TheEdgeWorld Information Channel   


The various civil services of India

The classification of services in our country is governed by the Civil Services Rules of 1930, as changed from time to time. Presently, it is classified into the following services:

  • All-India Services

  • Central Services, Class I (Group A)

  • Central Services, Class II (Group B)

  • Central Services, Class III (Group C)

  • Central Services, Class IV (Group D)

  • Central Secretariat Services, Class I, II, III, IV (Group A, B, C and D)

  • Specialist Services

  • State Services, Class I, II, III, IV

The civil Services in India are also classified into gazetted class and non-gazetted class. Usually Class I (Group A) and Class II (Group B) are included in the gazetted class. The names of the members of gazetted class are published in the Government Gazette for appointment, transfer, promotion and retirement. The gazetted members are called Officers, and they enjoy certain privileges which are denied to the non-gazetted class. In common parlance, only the gazetted classes are included in the prestigious category of Civil Services.

There are three All India Services:

  • Indian Administrative Service (IAS)

  • Indian Police Service (IPS)

  • Indian Forest Service (IFS, to be distinguished from Indian Foreign Service, also called IFS)

As of year 2000, there are 34 Group A Central Services and 25 Group B Central Services. The Group A Central Services are:

  1. Archaeology Service

  2. Botanical Survey of India

  3. Central Engineering Service

  4. Central Electrical Engineering Service

  5. Central Health Service

  6. Central Information Service

  7. Central Legal Service

  8. Central Revenue Chemical Service

  9. Central Secretariat Service

  10. Central Water Engineering Service

  11. General Central Service

  12. Geological Survey of India

  13. Indian Audit and Accounts Service

  14. Indian Defence Accounts Service

  15. Indian Economic Service

  16. Indian Foreign Service

  17. Indian Foreign Service- Branch B

  18. Indian Inspection Service

  19. Indian Meteorological Service

  20. Indian Postal Service

  21. Indian Posts and Telegraphs Traffic Service

  22. Indian Revenue Service (Customs, Excise and Income Tax)

  23. Indian Salt Service

  24. Indian Statistical Service

  25. Indian Supply Service

  26. Mines Department

  27. Mercantile Marine Training Ship Service

  28. Overseas Communication Service

  29. Railway Inspectorate Service

  30. Railway Personnel Service

  31. Survey of India

  32. Telegraph Engineering Service

  33. Telegraph Traffic Service

  34. Zoological Survey of India

Recruitment to Indian Forest Service (IFS) and many technical/specialised Central Services, like Indian Economic Service, Zoological Survey of India, etc, are done through special and separate exams, and NOT through the Civil Services (Preliminary) Exam.

 In 2004, recruitment is open to the following Central Civil Services:

  1. Indian Administrative Service

  2. Indian Foreign Service

  3. Indian Police Service

  4. Indian P & T Accounts & Finance Service, Group A

  5. Indian Audit and Accounts Service, Group A

  6. Indian Customs and Central Excise Service, Group A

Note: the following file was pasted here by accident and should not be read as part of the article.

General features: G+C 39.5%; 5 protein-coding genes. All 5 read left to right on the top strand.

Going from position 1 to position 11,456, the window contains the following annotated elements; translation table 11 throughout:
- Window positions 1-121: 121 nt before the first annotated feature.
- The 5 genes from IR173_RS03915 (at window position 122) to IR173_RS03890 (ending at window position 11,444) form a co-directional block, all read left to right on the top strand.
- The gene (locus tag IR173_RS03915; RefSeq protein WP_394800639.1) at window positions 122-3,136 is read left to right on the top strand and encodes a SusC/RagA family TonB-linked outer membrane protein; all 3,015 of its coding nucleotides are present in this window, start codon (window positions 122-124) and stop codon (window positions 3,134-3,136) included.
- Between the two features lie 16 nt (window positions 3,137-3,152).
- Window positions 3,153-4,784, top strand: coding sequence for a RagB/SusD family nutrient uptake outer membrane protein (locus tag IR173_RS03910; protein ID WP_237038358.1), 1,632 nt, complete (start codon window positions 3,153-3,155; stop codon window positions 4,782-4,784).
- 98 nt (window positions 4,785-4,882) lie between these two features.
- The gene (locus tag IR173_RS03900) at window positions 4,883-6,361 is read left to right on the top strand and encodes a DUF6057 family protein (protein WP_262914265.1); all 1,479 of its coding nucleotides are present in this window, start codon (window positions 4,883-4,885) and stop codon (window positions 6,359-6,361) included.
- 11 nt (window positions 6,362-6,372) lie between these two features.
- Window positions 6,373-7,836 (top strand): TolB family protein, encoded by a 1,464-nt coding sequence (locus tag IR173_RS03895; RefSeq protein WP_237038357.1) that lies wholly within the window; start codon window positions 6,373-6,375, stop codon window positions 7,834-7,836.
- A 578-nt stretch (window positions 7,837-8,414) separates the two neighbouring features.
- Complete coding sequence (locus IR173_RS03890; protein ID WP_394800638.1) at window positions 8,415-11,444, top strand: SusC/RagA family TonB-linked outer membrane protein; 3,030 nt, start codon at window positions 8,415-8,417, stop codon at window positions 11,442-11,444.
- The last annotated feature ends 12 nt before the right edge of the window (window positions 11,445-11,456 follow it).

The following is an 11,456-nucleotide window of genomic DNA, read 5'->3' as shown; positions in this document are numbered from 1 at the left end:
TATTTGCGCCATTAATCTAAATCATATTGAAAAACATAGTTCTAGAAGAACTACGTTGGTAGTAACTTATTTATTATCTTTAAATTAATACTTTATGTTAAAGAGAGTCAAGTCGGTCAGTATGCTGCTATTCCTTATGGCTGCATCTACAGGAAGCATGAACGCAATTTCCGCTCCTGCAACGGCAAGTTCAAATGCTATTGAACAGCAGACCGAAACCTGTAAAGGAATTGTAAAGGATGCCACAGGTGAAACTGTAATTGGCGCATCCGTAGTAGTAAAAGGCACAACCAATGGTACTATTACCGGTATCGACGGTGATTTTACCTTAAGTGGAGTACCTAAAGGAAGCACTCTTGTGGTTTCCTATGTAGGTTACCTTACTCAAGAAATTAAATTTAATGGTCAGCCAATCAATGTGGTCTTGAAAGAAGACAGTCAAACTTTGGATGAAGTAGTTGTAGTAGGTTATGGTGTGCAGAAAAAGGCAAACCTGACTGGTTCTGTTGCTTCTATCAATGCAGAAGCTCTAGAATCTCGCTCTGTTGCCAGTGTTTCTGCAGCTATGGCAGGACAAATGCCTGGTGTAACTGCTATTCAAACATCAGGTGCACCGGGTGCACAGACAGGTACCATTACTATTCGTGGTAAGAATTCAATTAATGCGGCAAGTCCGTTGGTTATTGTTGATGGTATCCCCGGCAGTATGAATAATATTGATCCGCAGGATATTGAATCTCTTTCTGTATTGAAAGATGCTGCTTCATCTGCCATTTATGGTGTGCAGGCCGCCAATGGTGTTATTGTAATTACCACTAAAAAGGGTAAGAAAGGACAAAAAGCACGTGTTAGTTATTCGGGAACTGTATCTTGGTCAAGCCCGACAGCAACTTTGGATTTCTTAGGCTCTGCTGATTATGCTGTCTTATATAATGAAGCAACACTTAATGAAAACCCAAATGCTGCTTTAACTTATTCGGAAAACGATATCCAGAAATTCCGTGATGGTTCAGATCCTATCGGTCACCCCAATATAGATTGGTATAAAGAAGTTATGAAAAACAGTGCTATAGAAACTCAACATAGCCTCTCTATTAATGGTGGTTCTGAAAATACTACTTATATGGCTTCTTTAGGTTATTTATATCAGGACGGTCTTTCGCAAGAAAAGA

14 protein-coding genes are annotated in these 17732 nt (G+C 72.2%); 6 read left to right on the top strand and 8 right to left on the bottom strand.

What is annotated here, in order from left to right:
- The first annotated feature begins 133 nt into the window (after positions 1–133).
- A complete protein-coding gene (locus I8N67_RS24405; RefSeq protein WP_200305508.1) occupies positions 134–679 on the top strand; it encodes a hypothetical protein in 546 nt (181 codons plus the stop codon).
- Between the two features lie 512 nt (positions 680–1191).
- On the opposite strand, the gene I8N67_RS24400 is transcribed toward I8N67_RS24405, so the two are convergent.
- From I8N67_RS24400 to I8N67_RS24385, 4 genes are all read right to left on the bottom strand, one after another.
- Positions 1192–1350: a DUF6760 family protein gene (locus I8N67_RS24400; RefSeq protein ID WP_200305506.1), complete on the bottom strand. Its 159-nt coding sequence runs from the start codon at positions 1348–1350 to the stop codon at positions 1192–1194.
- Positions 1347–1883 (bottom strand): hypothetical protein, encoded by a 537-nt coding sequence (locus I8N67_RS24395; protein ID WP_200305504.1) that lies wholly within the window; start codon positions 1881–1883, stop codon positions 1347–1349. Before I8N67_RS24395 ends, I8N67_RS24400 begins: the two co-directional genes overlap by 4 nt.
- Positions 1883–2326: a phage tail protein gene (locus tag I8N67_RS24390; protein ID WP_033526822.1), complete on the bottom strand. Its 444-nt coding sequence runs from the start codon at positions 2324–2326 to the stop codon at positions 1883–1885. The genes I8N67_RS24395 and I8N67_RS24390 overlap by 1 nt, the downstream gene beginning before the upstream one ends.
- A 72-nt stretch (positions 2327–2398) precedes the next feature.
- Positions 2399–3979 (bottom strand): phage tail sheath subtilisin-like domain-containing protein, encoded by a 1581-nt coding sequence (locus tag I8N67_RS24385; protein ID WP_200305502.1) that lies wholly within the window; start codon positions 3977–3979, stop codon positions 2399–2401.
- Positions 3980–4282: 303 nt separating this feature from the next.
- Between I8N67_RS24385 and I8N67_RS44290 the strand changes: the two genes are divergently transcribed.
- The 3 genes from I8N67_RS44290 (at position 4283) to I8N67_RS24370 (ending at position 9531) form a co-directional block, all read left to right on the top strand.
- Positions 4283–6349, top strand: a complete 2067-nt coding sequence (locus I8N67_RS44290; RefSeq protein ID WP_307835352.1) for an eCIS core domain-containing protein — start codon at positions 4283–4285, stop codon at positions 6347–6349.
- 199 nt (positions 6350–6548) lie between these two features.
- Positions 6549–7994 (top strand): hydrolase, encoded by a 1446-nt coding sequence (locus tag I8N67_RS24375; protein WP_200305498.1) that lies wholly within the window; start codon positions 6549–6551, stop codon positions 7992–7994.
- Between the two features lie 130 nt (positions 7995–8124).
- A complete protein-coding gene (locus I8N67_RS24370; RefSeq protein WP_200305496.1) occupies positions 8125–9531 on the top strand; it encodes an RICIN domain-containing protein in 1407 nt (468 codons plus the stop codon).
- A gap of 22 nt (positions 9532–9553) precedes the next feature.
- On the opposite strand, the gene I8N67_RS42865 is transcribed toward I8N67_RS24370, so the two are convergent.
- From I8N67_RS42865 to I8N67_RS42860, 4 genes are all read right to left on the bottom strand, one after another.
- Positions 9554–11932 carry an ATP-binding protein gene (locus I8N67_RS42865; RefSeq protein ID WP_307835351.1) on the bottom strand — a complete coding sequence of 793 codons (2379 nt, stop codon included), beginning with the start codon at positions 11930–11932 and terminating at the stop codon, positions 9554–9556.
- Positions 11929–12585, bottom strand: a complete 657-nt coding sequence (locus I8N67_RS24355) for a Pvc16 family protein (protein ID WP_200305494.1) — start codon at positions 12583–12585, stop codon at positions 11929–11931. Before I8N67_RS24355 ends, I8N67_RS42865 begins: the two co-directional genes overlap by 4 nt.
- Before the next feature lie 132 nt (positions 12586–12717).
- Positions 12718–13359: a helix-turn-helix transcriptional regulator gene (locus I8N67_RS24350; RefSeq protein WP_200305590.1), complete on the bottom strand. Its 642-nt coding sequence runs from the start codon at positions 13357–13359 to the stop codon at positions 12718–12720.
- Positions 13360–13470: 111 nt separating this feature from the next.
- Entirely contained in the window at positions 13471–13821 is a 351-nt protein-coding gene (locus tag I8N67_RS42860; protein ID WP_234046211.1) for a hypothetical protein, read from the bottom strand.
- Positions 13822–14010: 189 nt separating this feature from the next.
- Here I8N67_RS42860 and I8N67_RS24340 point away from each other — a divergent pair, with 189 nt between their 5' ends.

7. Indian Defence Accounts Service, Group A

  8. Indian Revenue Service, Group A

  9. Indian Ordnance Factories Service, Group A (Assistant Works Manager, Non-technical)

  10. Indian Postal Service, Group A

  11. Indian Civil Accounts Service, Group A

  12. Indian Railway Traffic Service, Group A

  13. Indian Railway Accounts Service, Group A

  14. Indian Railway Personnel Service, Group A

  15. Indian Defence Estates Service, Group A

  16. Indian Information Service (Junior Grade), Group A

  17. Indian Trade Service, Group A (Grade III)

  18. Armed Forces Headquarters Civil Service, Group B (Section Officer's Grade).

Comparing from the two lists you can see that some new services has been added. For example, some new Railway Services have been added.

Apart from these services recruitment to which is done at the national level, there are the various state civil services; in fact, most of the states have their own civil services.

At a more philosophical level, any profession that is dedicated to the service of the public and the society, should be called a civil service. By general acceptance only the public sector services are included in this category- the work of a barber, no matter how important to the society, is not civil service. In civil service there is no monetary remuneration for services acquired, unlike in the case of the barber. For example, to catch the thief you are not required to pay the police. Yet the police does it for you without charge- that is civil service. You pay the police indirectly through all the direct and indirect taxes and levies. Again by general acceptance, only the higher echelons of the professions is called civil service. Thus, a havildar is not a civil servant, but a DSP is, although both of them are involved in catching the thief.



IAS 2007 - Mains Final Results


UPSC Website
Official IAS Website
LBS Academy for IAS


Frequently Asked Questions - FAQ
Various Civil Services in India
Examination Schedule
Eligibility Criteria
Subjects Available
Scheme of Exam
Sequence of Mains Papers
Constitution and Civil Services


Mistakes I Made
Prelims - Choice of Subjects
Newspapers and Mags - Should I read?
Language - Mains and Interview
Which books to read?


Social Background of IAS Officers
Limited Usefulness of Coaching Institutes
Nation Civil Service - A Critical Review
Good Governance - A Distant Dream
IAS as Career Option for IITians
What Ails Civil Services?


IISWBM Coaching Centre - A review
 Free coaching for SCs, STs

© TheEdgeWorld. Updated March, 2008
Home  | Email Webmaster